The Hebrew language is not famous for its curse words. There is one, however, emach she'mo, meaning, "may his name be erased."
In our tradition, it is a horrible curse to be erased from human memory. For example, Hitler, emach she'mo: Even as we remember him, we remember to forget him. Those who evoke our most horrible memories are those who most deserve to be forgotten.
Conversely, what happens if we take deserving people from our personal past and return them to human memory? What happens when we can identify people about whom we knew little or nothing and make the effort to flesh out their lives, study the choices they made and learn from the challenges they faced? Doesn't this process bless our ancestors for being remembered and bless us for pulling those memories out from history's ashes?
These are some of the questions that inspired me when I first discussed this exhibit with Rabbi Marvin Hier of the Simon Wiesenthal Center in 1996. About two minutes into my pitch, he stopped me and said, "Let's make it happen." And, for the next six years and more than a quarter-million miles, I had the privilege of searching for the ancestors of Maya Angelou, Billy Crystal, Carlos Santana, Joe Torre and others.
Conventional wisdom tells us that the further back in time we go among culturally diverse people, the less these people have in common. Our experience was quite different.
The power of certain commonly shared values seemed to grow stronger as we went back in time. The narratives, documents and images from all these families painted a picture of people who associated their joy -- even their own sense of identity -- with acts of giving and self-sacrifice.
My journey was fascinating and sometimes humorous.
I arrived in Italy wearing rimless glasses, a closely cropped beard and a Universal Studios cap. In Petina, Joe Torre's ancestral family home near the Amalfi Coast, people stopped me on the street with bottles of homemade raspberry liquor. They insisted that we drink a toast because noi amiamo i suoi film, what I eventually learned to mean, "we love your movies." A rumor had spread among the locals that I was Steven Spielberg.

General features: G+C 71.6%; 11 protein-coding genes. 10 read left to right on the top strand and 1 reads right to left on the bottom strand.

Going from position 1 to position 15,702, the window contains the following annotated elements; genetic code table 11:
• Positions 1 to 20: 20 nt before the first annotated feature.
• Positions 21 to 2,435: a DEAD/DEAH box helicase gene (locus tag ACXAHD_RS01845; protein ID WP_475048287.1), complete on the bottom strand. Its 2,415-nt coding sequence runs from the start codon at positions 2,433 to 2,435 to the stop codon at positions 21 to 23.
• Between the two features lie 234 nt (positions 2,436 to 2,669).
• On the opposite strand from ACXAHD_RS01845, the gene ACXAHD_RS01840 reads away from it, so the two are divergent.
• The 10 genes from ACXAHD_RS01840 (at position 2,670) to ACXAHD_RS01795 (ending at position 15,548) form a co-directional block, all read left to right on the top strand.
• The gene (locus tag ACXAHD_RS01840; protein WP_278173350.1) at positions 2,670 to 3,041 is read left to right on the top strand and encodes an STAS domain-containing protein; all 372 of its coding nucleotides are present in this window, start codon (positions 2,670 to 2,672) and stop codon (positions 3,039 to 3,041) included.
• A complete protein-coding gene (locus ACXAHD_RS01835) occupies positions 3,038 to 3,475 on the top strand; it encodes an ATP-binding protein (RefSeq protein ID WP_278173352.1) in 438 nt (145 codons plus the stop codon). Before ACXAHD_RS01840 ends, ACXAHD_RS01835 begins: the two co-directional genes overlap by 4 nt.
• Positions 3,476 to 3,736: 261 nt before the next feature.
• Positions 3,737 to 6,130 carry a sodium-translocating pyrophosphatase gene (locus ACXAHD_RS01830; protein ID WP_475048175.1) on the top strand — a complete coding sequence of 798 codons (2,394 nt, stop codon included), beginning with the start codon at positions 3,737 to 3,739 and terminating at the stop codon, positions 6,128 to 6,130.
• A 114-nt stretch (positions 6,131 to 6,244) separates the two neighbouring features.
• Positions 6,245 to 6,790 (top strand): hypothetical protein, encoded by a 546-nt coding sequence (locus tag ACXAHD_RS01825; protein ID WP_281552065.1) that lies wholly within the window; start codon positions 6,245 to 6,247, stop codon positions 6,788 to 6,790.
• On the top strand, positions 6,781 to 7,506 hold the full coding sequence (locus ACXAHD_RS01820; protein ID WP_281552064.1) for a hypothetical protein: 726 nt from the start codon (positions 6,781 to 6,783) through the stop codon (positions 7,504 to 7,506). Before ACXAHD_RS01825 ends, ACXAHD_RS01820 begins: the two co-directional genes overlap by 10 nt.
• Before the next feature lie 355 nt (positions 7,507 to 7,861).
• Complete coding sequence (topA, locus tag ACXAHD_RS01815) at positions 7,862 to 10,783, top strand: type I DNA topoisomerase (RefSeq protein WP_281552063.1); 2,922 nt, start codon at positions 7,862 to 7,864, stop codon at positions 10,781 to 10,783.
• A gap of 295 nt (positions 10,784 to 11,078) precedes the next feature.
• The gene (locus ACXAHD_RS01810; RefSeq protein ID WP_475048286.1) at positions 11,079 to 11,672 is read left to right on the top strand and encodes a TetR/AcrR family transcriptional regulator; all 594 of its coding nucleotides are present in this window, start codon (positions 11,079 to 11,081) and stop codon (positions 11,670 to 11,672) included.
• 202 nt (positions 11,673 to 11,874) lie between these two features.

For Jews living in the 21st century, it may not seem newsworthy to admire non-Jewish wisdom. To do so, however, with the specific intention of performing a mitzvah (praiseworthy deed) and recognizing a Jewish value, is a truly humbling experience. Listening to Dr. Maya Angelou's powerful insights gave me an opportunity to say the Hebrew blessing that ends, "Who has given his knowledge to human beings."
My grandmother told me many stories about her family in the Ukrainian city of Zhitomir, and how they overcame great hardships and challenges. This memory was most powerfully rekindled while researching the life of Margaret Torre (Joe's mother) in Italy. There is a Chasidic folk saying, "Be a master of your will and a servant of your conscience." Margaret Torre may not have been familiar with the expression, but this is how she lived.
In Mexico, Carlos Santana's aunts spoke about the meaning of family and the importance of giving back to the world. Sitting in their parlor in a tiny village near Manzanillo, I realized I could have been in Los Angeles, Brooklyn or Jerusalem.
Carlos' mother is a heroic figure who reminds us of America's debt to the courage of immigrants. The message is clear: We have the power and responsibility to transform our lives, reminding me of Anne Frank's writing: "How wonderful it is that nobody need wait a single moment before starting to improve the world."
By now, it should be clear that one of the reoccurring themes in "Finding Our Families Finding Ourselves" is the power of choices. Nothing shapes our lives as powerfully as the choices we make.
There are many bad jokes about the seductive power of the entertainment industry and "what it does" to people. Janice and Billy Crystal -- with whom I have had the privilege of working for many years thanks to Los Angeles' own Dr. David and Andrea Sherman -- are a convincing and reassuring reminder that people are who they choose to be, regardless of external circumstances.
While the exhibit explores the typical "how-to" questions of the genealogical quest, it also addresses the "why-to" part of the experience. Who can we become when we learn more about how we came to be? I wish you great success on your journey.Â Â
Rafael Guber is founder of the Sepia Guild, a featured expert on the PBS series "Ancestors" and co-creator of "Finding Our Families, Finding Ourselves."